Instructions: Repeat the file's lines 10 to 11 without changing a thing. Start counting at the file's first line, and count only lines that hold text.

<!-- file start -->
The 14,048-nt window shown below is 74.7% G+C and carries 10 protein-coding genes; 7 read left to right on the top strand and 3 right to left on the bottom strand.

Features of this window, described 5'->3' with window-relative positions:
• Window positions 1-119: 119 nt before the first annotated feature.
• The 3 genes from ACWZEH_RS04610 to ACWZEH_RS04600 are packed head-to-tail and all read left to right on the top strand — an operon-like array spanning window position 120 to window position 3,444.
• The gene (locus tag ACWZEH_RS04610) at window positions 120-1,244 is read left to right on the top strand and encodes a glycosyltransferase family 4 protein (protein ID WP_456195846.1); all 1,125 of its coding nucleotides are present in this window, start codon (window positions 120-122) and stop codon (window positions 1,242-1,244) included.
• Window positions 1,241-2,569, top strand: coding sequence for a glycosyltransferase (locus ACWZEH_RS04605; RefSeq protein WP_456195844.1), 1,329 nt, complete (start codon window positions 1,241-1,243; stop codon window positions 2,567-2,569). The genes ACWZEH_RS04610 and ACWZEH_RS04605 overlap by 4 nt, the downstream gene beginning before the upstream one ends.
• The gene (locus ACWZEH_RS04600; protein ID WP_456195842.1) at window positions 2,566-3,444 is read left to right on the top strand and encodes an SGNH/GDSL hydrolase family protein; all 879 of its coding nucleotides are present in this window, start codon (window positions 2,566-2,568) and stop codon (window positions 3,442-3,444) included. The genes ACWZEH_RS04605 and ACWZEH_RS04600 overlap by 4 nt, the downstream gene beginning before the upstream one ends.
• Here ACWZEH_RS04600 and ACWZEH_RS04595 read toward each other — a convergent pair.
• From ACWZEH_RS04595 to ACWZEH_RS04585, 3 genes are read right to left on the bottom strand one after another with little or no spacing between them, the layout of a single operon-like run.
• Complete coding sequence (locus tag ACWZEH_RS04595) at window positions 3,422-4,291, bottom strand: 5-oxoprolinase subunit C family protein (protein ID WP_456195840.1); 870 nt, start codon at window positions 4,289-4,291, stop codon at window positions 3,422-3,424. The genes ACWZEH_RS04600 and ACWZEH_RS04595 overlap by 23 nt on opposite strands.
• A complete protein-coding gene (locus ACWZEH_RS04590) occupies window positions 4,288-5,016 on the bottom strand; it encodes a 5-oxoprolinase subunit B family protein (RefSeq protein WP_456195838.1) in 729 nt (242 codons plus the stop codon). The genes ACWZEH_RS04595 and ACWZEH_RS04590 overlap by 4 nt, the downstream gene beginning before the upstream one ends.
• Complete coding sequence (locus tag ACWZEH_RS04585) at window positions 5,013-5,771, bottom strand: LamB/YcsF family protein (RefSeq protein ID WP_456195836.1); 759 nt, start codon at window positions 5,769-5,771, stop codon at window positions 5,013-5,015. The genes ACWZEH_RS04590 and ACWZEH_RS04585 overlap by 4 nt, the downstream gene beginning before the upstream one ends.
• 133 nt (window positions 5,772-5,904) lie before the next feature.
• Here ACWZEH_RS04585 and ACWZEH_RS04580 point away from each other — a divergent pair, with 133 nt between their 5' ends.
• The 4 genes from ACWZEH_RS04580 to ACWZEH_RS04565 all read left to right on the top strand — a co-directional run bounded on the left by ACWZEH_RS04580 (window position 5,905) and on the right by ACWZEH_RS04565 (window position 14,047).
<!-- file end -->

• Complete coding sequence (locus tag ACWZEH_RS04595) at window positions 3,422-4,291, bottom strand: 5-oxoprolinase subunit C family protein (protein ID WP_456195840.1); 870 nt, start codon at window positions 4,289-4,291, stop codon at window positions 3,422-3,424. The genes ACWZEH_RS04600 and ACWZEH_RS04595 overlap by 23 nt on opposite strands.
• A complete protein-coding gene (locus ACWZEH_RS04590) occupies window positions 4,288-5,016 on the bottom strand; it encodes a 5-oxoprolinase subunit B family protein (RefSeq protein WP_456195838.1) in 729 nt (242 codons plus the stop codon). The genes ACWZEH_RS04595 and ACWZEH_RS04590 overlap by 4 nt, the downstream gene beginning before the upstream one ends.